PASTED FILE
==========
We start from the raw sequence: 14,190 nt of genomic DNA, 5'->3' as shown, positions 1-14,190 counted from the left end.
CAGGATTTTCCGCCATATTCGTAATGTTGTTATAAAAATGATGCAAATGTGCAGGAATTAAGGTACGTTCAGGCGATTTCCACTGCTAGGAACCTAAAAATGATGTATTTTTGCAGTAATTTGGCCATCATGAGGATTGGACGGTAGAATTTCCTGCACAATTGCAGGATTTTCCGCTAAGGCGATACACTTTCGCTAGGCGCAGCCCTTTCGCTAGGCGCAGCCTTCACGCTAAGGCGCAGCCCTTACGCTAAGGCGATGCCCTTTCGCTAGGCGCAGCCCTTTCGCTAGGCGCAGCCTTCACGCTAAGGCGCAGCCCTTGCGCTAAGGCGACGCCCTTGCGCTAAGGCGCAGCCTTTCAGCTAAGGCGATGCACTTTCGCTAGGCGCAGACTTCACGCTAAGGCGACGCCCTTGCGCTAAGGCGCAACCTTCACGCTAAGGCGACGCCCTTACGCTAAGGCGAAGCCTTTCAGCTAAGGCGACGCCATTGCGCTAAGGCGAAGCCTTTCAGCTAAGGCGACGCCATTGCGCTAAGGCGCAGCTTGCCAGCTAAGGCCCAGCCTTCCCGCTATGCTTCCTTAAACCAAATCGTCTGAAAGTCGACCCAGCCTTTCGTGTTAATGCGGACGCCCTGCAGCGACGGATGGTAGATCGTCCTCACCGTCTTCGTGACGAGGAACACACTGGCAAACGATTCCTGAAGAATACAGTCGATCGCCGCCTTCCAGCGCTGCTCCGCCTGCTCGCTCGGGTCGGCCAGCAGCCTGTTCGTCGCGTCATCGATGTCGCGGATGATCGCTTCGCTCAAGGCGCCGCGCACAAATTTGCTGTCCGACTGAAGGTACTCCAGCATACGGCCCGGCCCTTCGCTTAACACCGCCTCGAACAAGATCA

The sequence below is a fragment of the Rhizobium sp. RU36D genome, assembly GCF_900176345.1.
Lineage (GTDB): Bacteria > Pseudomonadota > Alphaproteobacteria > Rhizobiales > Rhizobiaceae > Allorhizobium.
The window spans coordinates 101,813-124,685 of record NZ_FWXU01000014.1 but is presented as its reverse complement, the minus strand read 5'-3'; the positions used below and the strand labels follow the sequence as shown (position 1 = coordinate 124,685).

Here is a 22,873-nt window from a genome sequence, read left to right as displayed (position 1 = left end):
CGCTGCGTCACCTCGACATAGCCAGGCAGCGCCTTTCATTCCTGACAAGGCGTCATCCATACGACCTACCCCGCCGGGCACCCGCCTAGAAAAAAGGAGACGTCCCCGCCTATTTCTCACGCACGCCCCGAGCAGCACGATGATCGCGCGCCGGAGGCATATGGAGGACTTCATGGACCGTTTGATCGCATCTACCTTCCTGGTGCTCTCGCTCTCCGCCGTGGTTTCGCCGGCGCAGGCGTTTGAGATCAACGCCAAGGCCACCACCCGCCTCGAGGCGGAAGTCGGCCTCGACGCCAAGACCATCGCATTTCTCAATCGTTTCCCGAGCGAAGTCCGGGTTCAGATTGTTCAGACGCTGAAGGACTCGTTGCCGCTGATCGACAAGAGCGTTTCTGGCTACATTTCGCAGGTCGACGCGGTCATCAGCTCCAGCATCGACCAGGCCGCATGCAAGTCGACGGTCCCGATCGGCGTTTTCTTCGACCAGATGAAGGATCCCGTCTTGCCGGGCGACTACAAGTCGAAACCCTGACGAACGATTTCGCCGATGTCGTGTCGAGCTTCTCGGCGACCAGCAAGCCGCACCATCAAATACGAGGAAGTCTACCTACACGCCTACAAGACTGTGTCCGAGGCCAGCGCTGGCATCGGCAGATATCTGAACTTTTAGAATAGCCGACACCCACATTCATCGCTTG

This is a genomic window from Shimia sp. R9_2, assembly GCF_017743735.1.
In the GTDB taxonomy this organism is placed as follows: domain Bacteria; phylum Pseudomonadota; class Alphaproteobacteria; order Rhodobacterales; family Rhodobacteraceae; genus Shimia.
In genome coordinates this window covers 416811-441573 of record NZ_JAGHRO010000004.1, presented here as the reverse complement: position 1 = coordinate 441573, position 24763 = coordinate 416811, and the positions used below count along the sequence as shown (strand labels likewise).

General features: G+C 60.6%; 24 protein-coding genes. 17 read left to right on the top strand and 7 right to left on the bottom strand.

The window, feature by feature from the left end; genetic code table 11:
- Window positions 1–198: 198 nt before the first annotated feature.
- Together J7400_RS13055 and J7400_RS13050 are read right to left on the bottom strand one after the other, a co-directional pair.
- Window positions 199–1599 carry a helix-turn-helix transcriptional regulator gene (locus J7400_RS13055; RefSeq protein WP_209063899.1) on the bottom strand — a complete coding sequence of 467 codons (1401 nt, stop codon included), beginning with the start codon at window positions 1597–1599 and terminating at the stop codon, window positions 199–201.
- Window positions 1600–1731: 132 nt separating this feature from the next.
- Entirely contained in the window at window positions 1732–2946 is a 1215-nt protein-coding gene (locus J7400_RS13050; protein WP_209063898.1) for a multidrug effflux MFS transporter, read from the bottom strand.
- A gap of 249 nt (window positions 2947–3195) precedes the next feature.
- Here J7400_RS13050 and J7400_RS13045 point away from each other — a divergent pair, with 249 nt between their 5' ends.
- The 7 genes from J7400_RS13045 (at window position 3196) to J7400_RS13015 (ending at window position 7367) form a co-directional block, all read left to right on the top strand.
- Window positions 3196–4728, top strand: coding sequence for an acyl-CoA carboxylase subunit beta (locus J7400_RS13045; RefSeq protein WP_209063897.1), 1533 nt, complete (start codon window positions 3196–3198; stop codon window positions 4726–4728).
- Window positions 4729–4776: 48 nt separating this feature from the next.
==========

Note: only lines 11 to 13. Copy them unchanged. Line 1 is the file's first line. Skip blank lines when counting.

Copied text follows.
General features: G+C 60.6%; 24 protein-coding genes. 17 read left to right on the top strand and 7 right to left on the bottom strand.

The window, feature by feature from the left end; genetic code table 11:
- Window positions 1–198: 198 nt before the first annotated feature.